Power conversion deals with converting electrical power from one form to another. In one form of power conversion, an alternating current (AC) input voltage is converted to a direct current (DC) output voltage. Such conversions are necessary to power DC devices (such as solid state devices) from conventional AC power sources such as standard wall outlets and the like. Modern power supplies are preferably small in size, lightweight, low cost and exhibit high power conversion efficiencies. In many applications it is also desirable that the power supply electrically isolate the load from the source to prevent transmission of noise or surges in the source to the load as well as to isolate the end user from the AC line for safety considerations. Such isolation is critical when the load contains sensitive electronics. Along with electrical isolation, the power supply should monitor the output conditions and compensate for changes in the load which result in changes in the output voltage and current of the power supply. The monitoring of the load to compensate for changes in the output voltage must be done while still maintaining the electrical isolation described above, and without significantly affecting power supply efficiency or output.
The present invention provides a power supply which converts power from an AC source to a DC voltage for powering a DC load. The output voltage, however, is electrically isolated from the source voltage and is continuously monitored by a coil magnetically coupled to the output voltage so that variations in load conditions which result in changes in output voltage are quickly compensated for by the power supply.
The power supply is divided into two stages. The first stage is an AC to DC converter whose DC output is a raw high-voltage, low-current DC source. The second stage is a DC to DC converter which converts the raw high-voltage, low-current DC source into a low-voltage, high-current DC source across which a DC load is connected. A controller regulates the output voltage to ensure that it remains essentially constant despite variations in the DC load or AC input voltage. The controller regulates the output voltage by sampling the output voltage and varying the properties of the second stage DC to DC converter when the output voltage indicates a change in the DC load conditions.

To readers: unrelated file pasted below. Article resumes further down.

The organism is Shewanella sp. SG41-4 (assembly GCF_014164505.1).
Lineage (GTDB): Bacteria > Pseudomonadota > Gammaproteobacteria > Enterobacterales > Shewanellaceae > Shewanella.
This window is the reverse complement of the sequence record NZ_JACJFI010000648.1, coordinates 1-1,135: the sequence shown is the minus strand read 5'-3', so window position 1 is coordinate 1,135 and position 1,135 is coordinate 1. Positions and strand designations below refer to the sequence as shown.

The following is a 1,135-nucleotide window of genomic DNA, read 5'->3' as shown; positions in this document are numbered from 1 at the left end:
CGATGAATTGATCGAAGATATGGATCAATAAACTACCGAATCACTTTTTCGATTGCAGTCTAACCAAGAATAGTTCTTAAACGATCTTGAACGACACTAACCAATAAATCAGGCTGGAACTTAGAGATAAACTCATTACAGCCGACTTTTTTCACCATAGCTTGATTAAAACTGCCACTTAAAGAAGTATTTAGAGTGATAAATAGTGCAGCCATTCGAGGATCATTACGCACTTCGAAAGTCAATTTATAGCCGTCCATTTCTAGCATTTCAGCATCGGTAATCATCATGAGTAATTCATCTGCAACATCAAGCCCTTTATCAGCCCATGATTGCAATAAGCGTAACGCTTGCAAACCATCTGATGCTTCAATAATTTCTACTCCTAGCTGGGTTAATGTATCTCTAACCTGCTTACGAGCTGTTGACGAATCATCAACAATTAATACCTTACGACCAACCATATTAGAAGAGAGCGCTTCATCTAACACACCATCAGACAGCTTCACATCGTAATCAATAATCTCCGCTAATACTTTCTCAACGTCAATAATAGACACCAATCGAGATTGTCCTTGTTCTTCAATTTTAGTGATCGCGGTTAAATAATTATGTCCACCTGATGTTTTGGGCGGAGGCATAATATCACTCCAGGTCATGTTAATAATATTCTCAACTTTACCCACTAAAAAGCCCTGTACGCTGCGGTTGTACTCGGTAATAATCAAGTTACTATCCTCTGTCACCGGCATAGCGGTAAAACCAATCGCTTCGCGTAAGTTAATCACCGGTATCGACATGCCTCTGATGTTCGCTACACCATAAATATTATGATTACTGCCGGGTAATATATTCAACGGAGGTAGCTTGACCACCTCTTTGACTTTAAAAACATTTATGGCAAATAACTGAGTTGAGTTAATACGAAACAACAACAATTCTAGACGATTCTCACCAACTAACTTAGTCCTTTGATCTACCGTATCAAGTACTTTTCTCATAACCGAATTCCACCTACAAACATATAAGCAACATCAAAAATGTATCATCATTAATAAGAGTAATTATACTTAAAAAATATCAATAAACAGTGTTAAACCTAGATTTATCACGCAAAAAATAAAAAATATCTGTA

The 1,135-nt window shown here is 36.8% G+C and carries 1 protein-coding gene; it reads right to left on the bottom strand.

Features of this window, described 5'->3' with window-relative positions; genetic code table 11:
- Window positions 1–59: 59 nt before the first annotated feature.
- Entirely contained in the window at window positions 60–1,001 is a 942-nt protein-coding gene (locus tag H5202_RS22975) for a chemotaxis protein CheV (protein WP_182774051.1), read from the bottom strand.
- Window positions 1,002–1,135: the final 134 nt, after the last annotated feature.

In the preferred embodiment the first stage is formed by a full wave bridge rectifier. The AC power source is connected to the full wave bridge rectifier through a fuse, a thermistor to limit in-rush current, and an EMI filtering capacitor. The output of the full wave bridge rectifier is a raw high-voltage, high ripple DC. For an AC input between 108V AC and 132V AC the output of full wave bridge rectifier is a nominal 170V DC.
The DC to DC converter of the preferred embodiment includes a transformer with a primary and secondary winding. The primary winding of the transformer is connected across the raw DC voltage from the full wave bridge rectifier through a switching MOSFET transistor. The switching transistor is switched "on" and "off" at a nominal frequency of 200 kHz resulting in a 5 μs cycle time. During the portion of the cycle in which the switching transistor is "on", voltage is imposed across the primary winding of the transformer and which causes a voltage to be induced in the secondary winding. The voltage on the secondary winding is coupled through a diode (or forward rectifier) which becomes forward biased as well as a coil acting as an inductor and the DC load before returning to the secondary coil. This transformer output voltage forces inductor current to increase with time.